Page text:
Managing Conflict
Conflicts and disagreements are an inevitable part of life, but if handled constructively, they show girls that they can overcome their differences, exercise diplomacy, and improve their communication and relationships. Respecting others and being a sister to every Girl Scout means that shouting, verbal abuse, or physical confrontations are never warranted and cannot be tolerated in the Girl Scout environment.

When a conflict arises between girls or a girl and a volunteer, get those involved to sit down together and talk calmly and in a nonjudgmental manner. (Each party may need some time—a few days or a week—to calm down before being able to do this.) Talking in this way might feel uncomfortable and difficult now, but it lays the groundwork for working well together in the future. Whatever you do, do not spread your complaint around to others—that won’t help the situation and causes only embarrassment and anger.

If a conflict persists, be sure you explain the matter to your volunteer support team. If the supervisor cannot resolve the issues satisfactorily (or if the problem involves the supervisor), the issue can be taken to the next level of supervision by contacting your Girl Scout center if you need extra help.

Behavioral Support

Girl Scout philosophy of behavioral support builds on a child's need to develop a sense of self-worth. In order to promote this, the program has been carefully planned to foster positive behavior. To accomplish this, please ensure that:

  • Girls are involved in rule setting and help determine the logical consequences of misbehavior.
  • Whenever possible, the site and activities are set up to promote positive interaction among girls.
  • Volunteers encourage girls to learn how to solve problems and settle differences among themselves.
  • All disciplinary efforts are based on the following philosophy. When a girl’s behavior creates a risk for the emotional or physical health and safety of another girl or a volunteer, the following procedures shall be followed:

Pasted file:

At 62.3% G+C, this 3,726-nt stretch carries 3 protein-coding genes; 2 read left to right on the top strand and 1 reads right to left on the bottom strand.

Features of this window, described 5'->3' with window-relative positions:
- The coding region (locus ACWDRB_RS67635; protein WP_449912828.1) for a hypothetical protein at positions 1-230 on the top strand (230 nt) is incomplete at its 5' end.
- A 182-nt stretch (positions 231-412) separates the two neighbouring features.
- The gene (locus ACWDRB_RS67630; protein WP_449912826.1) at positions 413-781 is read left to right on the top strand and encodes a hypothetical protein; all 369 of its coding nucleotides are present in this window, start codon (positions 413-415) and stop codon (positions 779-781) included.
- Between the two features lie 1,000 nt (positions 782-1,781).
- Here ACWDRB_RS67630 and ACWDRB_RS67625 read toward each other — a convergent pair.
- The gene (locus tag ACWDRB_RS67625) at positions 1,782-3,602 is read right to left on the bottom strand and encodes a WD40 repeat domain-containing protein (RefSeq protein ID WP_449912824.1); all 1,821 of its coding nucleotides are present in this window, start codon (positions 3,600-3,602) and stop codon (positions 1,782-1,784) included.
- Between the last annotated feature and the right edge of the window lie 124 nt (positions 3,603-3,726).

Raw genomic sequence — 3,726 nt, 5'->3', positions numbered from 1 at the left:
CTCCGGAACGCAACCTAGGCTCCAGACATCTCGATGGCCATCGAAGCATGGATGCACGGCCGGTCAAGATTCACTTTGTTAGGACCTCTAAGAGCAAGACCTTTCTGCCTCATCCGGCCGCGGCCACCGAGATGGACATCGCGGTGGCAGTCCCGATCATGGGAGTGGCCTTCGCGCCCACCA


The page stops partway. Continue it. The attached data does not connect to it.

• The girl is separated from the problem activity or situation.
    • A volunteer listens to the girl’s side of the story empathetically and then discusses the consequences of further misbehavior, giving the girl an opportunity to correct her actions.
    • Repeated misbehavior will be handled by a telephone conversation or conference with the girl’s caregivers.
    • The caregiver, girl, and volunteer agree to a plan that will improve behavior based on the behaviors of the Girl Scout Promise and Law or further action will be taken that is in the best interest of all girls.

Girl Scouts of Western Ohio will assist in the proper handling of behavior management if it cannot be resolved through the actions taken above. It is our goal to ensure that all girls have the opportunity to participate in the Girl Scout Leadership Experience, and our council staff is here to offer support as challenges arise. (See the General Volunteer Personnel Policies and Procedures section for more information.)

Communicating Effectively with Girls of Any Age

Make sure your words and intentions create connection with the girls. Keep in mind how important the following attitudes are. 

Listen
Listening to girls, as opposed to telling them what to think, feel, or do (no “you should”) is the first step in building a trusting relationship and helping them take ownership of their Girl Scout experience.

Be Honest
If you’re not comfortable with a topic or activity, it’s OK to say so! No one expects you to be an expert on every topic. Ask for alternatives or seek out volunteers with the required expertise. Owning up to mistakes—and apologizing for them—goes a long way with girls.

Be Open to Real Issues
Outside of Girl Scouts, girls may be dealing with issues like relationships, peer pressure, school, money, drugs, and other serious topics. When you don’t know, listen. Also seek help from your council if you need assistance or more information than you currently have.

Show Respect
Girls often say that their best experiences were the ones where adults treated them as equal partners. Being spoken to as young adults reinforces that their opinions matter and that they deserve respect.  

Offer Options
Girls’ needs and interests change and being flexible shows them that you respect them and their busy lives. Be ready with age-appropriate guidance and parameters no matter what the girls choose to do. 

Stay Current
Show your girls that you’re interested in their world by asking them about the TV shows and movies they like; the books, magazines, or blogs they read; the social media influencers they follow; and the music they listen to.

One way to communicate with girls is through the LUTE method—listen, understand, tolerate, and empathize. Here is a breakdown of the acronym LUTE to remind you of how to respond when a girl is upset, angry, or confused.

Listen: Hear her out, ask for details, and reflect back what you hear; try “What happened next?” or “What did she say?”

Understand: Show that you understand where she’s coming from with comments such as, “So what I hear you saying is . . .” or “I understand why you’re unhappy,” or “Your feelings are hurt; mine would be, too.”